Updated at 11:24 a.m. Wednesday
Republicans in the House and Senate have reached a preliminary agreement on the largest portion of the GOP budget: K-12 education.
The K-12 conference committee met briefly Tuesday evening to agree to a two-page "framework for agreement," which would combine the two budget bills into one for the governor. The list of provisions is expected to be converted into bill form sometime soon.
The K-12 funding bill represents about 40 percent of the state's general fund budget. The two bodies agreed to spend $14.129 billion over the biennium.
Most notably, the agreement reduces what was a $50-a-year increase in the per-pupil funding formula over the biennium to about $20 a year. (Note: the Senate version originally planned for a $36 increase in FY13).
A temporary teacher pay freeze? Nixed.
A plan to convert the Perpich Center for Arts, a state agency, into a charter school? Nixed.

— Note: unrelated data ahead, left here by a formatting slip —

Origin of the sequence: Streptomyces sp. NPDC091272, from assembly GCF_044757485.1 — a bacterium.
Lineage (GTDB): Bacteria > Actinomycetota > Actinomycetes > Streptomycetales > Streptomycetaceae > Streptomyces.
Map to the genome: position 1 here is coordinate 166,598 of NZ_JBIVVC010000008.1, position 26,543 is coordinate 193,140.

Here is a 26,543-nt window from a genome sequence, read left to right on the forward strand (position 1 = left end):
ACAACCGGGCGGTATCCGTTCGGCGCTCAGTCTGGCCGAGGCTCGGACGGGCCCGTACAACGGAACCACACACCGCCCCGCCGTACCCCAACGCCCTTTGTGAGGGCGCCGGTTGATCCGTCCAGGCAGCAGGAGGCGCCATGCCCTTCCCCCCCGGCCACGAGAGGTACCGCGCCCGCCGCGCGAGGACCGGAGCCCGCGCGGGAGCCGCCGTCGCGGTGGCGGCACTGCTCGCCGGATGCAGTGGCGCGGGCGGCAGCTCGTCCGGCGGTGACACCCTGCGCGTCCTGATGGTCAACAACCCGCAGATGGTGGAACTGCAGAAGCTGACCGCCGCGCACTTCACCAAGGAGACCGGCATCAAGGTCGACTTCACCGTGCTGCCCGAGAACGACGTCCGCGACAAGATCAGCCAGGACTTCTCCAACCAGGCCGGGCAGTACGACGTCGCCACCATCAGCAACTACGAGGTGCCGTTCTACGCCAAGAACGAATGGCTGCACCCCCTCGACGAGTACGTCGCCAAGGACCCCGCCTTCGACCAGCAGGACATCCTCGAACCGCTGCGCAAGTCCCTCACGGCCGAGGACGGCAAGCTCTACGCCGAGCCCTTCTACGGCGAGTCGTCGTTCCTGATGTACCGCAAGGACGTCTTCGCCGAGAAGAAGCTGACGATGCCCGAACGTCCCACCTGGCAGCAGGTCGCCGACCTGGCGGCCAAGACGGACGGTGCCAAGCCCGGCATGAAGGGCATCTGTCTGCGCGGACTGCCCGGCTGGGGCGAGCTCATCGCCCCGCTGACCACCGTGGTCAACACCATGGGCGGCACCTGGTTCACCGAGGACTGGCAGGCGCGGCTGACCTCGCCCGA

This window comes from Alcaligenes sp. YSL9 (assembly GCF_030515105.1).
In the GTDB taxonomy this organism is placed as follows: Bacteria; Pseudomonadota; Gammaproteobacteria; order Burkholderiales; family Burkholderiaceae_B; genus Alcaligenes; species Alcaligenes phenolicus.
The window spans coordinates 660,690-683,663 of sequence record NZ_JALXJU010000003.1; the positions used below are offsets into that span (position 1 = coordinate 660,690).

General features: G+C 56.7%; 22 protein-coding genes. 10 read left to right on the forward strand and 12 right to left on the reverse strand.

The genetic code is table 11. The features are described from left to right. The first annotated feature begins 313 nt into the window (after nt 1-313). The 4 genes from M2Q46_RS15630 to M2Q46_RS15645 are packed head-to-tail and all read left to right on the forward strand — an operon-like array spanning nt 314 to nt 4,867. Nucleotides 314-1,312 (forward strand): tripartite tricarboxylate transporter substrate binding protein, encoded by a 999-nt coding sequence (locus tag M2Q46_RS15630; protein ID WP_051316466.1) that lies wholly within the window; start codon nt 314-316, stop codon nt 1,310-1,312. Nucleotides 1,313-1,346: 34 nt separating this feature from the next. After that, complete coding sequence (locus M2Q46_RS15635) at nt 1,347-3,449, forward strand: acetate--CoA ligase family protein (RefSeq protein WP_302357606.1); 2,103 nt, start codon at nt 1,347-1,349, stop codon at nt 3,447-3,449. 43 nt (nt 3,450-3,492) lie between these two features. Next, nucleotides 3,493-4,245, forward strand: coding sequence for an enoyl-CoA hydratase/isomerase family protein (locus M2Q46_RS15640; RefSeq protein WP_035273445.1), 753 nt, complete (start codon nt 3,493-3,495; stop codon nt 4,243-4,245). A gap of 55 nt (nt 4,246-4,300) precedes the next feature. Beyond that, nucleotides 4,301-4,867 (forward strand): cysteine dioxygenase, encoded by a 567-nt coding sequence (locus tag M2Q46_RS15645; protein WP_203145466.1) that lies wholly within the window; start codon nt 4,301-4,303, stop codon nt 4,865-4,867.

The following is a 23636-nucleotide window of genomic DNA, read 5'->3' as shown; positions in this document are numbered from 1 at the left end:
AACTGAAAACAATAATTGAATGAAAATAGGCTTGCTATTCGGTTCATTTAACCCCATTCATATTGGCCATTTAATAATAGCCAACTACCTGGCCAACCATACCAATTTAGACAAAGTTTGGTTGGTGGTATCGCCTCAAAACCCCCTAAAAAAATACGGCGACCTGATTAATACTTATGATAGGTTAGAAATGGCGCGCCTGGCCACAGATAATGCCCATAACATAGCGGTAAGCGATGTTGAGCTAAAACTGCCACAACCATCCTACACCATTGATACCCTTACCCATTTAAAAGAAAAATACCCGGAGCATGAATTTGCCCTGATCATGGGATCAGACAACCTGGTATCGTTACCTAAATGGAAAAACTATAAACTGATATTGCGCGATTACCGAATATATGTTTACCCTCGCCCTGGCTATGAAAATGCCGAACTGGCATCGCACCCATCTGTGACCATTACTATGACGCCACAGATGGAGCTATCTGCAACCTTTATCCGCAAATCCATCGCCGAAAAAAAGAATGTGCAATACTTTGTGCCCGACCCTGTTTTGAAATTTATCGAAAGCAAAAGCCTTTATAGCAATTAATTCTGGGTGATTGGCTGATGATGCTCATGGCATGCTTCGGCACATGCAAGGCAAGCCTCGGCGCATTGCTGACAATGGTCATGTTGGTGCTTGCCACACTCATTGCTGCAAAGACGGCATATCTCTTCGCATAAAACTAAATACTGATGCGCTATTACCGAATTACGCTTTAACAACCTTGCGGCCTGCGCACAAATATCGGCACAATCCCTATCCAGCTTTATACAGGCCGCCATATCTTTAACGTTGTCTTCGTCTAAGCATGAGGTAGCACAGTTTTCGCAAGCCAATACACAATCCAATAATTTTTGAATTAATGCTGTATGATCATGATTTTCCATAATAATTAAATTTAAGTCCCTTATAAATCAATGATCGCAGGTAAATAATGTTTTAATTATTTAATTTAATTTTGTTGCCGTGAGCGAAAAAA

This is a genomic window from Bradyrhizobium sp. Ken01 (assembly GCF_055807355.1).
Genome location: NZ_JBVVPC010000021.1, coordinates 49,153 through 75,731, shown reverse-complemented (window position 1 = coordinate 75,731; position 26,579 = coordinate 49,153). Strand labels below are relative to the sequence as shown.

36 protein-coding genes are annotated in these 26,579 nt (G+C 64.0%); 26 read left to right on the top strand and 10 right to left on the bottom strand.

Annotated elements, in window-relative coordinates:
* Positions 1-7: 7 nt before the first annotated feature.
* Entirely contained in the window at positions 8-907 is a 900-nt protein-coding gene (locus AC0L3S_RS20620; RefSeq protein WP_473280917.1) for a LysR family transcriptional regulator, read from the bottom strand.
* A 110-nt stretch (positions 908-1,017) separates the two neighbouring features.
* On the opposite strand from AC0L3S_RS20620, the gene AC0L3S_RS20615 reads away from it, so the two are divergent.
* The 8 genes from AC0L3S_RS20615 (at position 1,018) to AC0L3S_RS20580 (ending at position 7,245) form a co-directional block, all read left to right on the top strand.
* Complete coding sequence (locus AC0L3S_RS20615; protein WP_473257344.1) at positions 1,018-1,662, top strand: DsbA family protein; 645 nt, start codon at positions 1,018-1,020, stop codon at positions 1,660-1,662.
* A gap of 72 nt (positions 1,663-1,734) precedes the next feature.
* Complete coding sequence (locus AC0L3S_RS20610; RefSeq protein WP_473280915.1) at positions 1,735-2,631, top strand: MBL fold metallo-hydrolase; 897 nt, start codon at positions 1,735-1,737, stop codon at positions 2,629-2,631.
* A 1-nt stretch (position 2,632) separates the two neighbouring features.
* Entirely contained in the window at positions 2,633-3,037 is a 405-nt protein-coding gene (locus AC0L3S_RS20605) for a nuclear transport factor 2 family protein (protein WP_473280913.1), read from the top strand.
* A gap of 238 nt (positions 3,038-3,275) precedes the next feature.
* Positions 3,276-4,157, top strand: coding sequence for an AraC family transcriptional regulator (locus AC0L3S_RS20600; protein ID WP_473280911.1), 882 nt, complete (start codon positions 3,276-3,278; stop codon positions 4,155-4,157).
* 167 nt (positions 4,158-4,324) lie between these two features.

Special education freeze? Nixed/Altered. While the original bills eliminated special ed growth, the agreement cuts the normal 4.6 percent growth rate down to 2 percent over the biennium.
Vouchers, school grading, tenure elimination and teacher evaluations* survived in the agreement. As did a provision that prevents teachers from striking over wages if their pay rises no more than the per-pupil funding.
The agreement also eliminates integration aid, a major component of both the House and Senate bills. It converts that funding, most of which went to the Twin Cities, into literacy aid which would go to students
who are struggling with reading across the state.
*The exact language of teacher evaluations was agreed to after 11 p.m. Tuesday. It appears they adopted the bulk of the House bill, authored by Rep. Branden Petersen and backed by top business groups. Teachers would be rated on a 5-point scale based heavily on student testing, which would affect their employment. Read the language here.